Sorry it took me so long to reply. I don't have a lot of time lately.
So, an example of multiply layer. A bad one, because my brush control still sucks and I don't have the time to lay out the kind of thing Kail deserves.
As a caveat, I should point out that I use a lot of layers. I use different layers for every element of the process (pencils, ink, color, shading, highlights), and I use extra layers for effects and for the simple fact that I have no line control and often have to use a layer just so I can erase crappy work without endangering hours of labor.
That being said, here is my example of simple shading using multiply/screen. It's not as artsy as the example above, but I think it serves as an example that multiply is not simply a cel-shade technique if you have a passable eye and know what you want.
Okay, to begin, I plan my shading while I'm pencilling and still looking at my model. I do this by hatching where I want shadows (in a different color than my line pencils). Once my color layer is in, I create a shadow layer and a higlight layer on top of it.
I use different brushes depending on what I'm shading. I find an airbrush setting works well for skin, since it usually carries diffuse shadow edges. For hair, I use an air brush for general shading, and a pressure-to-thickness brush for details. And so on, depending on the surface material.
For the shadow color, I have to admit, I do not subscribe to the cool/warm philophy because it's pure bullshit. Shadows are the result of the dominant object color combined with the color of the ambient light. Highlights are the result of the directional light source and any surface (specular) colors in the object. For most surfaces, I use a 50% Black variation of the base color for the main shadow (that is, the shadow I mapped out earlier on my pencil work), and a 75% version for any secondary shadows. For every percentage point I go down in lightness, I go up one in saturation.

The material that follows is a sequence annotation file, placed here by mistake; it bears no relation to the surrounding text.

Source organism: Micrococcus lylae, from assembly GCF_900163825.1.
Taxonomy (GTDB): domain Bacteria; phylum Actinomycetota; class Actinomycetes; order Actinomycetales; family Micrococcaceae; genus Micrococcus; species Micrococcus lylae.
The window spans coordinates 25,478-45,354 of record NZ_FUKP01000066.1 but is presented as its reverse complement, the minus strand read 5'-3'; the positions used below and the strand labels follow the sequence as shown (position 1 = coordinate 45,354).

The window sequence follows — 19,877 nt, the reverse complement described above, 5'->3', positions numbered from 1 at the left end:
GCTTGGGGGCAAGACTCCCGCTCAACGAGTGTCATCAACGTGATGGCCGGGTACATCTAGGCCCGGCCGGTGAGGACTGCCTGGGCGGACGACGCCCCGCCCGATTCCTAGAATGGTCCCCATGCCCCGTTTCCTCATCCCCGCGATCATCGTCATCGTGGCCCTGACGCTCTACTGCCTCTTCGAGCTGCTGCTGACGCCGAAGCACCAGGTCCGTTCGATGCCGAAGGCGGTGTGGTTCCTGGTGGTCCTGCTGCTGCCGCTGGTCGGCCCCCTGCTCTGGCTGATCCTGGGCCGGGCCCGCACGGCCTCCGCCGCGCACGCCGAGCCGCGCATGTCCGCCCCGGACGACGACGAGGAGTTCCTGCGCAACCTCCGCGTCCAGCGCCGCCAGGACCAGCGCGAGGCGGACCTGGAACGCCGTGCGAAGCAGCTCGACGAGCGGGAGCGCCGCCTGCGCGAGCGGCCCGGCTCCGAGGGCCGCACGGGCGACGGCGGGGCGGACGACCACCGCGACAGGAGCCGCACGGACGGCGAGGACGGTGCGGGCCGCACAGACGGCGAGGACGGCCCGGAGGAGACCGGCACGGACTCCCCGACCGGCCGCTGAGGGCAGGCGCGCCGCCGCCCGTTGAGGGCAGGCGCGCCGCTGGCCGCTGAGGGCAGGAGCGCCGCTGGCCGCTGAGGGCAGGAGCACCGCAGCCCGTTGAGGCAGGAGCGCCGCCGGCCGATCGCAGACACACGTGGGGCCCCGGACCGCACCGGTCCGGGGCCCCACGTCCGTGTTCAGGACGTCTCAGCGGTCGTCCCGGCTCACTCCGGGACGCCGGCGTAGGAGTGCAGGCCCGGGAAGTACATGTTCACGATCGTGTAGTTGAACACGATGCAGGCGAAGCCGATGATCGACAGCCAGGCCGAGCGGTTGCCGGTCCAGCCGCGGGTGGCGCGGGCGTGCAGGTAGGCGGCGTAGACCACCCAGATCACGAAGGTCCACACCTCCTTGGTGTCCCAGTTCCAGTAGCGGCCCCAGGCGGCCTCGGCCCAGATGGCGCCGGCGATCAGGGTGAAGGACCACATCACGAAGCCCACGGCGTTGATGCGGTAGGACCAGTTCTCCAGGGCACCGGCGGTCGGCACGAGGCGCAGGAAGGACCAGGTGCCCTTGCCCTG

Highlights depend on the surface of the object. I tend not to highlight skin, because hightlights, especially hard ones, make th skin look waxy or greasy (the example above, with its blue skin and waxy highlights, looks to me like a drowning victim). Again, I use the base color as my guid, and alter the lightness and saturation to create the highlighting effect I need, more or less reversing the selection process for shading.
Again, any hard edges or errors in the shading of my example are the result of my own issues with brush control. I'm getting better, but Ihave a long way to go. They are not the intrinsic result of the multiply method.
What I lack in sincerity, I make up for in sarcasm.